Here is a box to house the Evil Mad Scientist Art Controller. I have made it with and without holes for 3 and 4 pin connectors…
The CandyFab 4000, 5000, and 6000 were three early DIY 3D printers that we built in the years 2006 through 2009. They worked by using hot air to selectively melt and fuse granulated media, and were capable of producing large, complex objects out of pure sugar, amongst other things.
CandyFab is no longer an active project — it hasn’t been for a few years. But the time has come to retire it officially and document its history. We have taken some time to write an in-depth article about the history of the CandyFab project, the different CandyFab machines, why and how they were built, what they were capable of, and the lessons that we learned in the process. Have a seat; we have a story to tell.
The CandyFab Project: 3D Printing in Sugar. Big, DIY, and on the cheap. 2006 — 2009.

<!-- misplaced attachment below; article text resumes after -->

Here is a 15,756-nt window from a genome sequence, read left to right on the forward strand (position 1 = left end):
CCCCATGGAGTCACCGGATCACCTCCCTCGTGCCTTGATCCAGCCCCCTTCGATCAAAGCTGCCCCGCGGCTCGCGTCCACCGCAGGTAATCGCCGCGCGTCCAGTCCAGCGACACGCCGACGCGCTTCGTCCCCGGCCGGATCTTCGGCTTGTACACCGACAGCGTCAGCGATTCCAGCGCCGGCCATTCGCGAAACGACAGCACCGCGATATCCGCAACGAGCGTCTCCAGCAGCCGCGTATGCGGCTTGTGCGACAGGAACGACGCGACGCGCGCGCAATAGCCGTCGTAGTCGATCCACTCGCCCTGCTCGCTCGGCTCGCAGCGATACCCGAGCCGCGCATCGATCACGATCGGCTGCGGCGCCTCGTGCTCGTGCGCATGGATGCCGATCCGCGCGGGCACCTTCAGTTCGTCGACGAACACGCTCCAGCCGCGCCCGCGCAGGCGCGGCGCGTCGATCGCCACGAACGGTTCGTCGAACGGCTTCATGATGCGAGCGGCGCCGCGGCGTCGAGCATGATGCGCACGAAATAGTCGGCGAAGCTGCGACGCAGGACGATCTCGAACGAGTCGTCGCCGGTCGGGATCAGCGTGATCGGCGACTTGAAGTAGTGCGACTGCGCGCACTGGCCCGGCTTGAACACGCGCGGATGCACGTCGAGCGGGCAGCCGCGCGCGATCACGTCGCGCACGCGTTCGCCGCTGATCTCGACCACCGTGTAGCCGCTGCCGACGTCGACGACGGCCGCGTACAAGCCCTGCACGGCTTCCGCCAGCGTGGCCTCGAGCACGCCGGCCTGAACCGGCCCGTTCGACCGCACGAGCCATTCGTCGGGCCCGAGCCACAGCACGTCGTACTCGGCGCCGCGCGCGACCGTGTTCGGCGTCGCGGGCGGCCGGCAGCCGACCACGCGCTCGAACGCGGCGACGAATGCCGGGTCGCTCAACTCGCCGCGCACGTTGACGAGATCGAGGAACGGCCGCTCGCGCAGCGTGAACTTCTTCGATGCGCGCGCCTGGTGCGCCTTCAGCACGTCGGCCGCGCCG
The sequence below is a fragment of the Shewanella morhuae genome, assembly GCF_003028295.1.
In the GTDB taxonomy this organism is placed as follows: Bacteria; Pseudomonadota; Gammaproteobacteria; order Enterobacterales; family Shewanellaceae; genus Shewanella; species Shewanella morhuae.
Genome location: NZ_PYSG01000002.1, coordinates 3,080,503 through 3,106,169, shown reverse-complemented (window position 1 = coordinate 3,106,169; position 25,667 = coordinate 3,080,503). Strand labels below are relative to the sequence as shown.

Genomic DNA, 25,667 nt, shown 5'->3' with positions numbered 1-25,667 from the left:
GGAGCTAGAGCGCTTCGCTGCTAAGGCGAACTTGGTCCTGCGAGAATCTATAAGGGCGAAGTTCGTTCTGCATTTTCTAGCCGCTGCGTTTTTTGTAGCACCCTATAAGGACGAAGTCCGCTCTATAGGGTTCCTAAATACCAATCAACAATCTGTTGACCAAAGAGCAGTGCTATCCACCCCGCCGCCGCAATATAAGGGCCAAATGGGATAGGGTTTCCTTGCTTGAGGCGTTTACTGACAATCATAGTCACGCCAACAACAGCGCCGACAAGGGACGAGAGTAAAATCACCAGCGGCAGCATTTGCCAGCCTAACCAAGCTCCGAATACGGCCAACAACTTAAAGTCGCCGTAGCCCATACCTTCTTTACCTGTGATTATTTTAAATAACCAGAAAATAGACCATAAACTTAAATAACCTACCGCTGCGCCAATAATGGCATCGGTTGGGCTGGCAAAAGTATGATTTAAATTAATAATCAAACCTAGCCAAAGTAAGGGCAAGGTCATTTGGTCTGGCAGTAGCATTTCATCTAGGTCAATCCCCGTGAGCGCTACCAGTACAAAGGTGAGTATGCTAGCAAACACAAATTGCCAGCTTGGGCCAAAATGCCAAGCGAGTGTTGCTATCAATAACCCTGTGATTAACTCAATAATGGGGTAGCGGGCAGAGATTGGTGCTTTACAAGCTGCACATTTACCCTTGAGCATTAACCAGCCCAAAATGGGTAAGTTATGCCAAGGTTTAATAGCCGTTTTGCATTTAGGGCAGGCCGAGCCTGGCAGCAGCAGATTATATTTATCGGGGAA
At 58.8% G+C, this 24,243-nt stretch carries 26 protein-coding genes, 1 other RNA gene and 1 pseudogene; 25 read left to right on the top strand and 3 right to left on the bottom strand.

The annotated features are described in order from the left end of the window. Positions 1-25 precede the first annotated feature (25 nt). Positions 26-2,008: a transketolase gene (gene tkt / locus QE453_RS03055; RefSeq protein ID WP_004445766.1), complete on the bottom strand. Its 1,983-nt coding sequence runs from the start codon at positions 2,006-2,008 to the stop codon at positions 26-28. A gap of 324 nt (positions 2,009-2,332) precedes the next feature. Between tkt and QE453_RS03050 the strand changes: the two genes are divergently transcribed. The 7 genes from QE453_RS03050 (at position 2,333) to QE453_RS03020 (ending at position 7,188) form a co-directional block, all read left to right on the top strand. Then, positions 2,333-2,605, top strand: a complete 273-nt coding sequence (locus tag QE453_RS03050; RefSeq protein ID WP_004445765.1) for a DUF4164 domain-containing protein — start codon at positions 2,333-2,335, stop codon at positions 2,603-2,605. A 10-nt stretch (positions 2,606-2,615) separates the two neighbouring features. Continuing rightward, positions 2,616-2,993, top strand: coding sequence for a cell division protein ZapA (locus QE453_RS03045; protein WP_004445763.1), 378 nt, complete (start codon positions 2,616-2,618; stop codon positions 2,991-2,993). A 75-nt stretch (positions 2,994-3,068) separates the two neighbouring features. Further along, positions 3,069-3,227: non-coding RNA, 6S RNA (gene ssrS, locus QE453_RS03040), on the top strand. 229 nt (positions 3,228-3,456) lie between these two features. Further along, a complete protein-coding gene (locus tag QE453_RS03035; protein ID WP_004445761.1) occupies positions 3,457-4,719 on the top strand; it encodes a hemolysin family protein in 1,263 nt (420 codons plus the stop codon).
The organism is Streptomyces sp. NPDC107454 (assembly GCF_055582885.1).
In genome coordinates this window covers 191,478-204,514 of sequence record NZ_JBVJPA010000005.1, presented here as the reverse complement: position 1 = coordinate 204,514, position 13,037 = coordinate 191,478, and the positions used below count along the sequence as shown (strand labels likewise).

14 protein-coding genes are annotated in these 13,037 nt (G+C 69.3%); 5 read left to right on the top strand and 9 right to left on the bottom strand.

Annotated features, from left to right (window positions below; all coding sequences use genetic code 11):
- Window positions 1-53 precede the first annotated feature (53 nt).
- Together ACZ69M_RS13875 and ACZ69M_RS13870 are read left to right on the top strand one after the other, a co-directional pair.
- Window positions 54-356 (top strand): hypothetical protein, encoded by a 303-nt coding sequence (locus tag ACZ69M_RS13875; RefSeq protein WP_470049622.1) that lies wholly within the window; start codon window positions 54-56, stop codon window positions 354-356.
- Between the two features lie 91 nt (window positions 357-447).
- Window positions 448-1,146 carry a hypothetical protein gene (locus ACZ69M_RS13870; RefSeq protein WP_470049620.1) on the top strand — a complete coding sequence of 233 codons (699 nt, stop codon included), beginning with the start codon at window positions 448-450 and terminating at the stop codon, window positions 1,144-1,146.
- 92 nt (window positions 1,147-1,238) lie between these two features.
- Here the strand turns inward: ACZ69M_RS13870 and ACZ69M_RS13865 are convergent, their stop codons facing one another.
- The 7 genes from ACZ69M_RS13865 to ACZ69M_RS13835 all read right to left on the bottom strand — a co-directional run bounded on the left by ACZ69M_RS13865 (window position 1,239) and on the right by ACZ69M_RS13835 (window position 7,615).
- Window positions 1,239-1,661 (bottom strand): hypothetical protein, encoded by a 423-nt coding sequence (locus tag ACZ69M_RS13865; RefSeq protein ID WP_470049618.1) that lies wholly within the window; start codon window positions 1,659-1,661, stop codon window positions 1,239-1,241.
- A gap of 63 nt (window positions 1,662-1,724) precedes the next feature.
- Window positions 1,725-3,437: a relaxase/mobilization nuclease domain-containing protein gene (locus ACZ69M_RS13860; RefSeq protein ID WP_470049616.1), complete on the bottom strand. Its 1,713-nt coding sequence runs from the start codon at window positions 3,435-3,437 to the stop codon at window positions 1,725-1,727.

One of the common reactions that people have when they first see our Three Fives kit is to joke “Now all I need is a giant breadboard!” Well, Michael Pechner actually designed and made one, and put the files up on Thingiverse. He built the design in Fusion 360 with a little help from Michael Gregg and printed it out in
PLA ABS on his 3D printer.
Thus far, the design is “plastic only,” without the metal inserts that one would find in a real electronic breadboard — but that’s okay, since the aluminum legs on the Three Fives kit are also decorative rather than functional. But, there are holes in the tops and slots in the bottom in case someone would like to add them.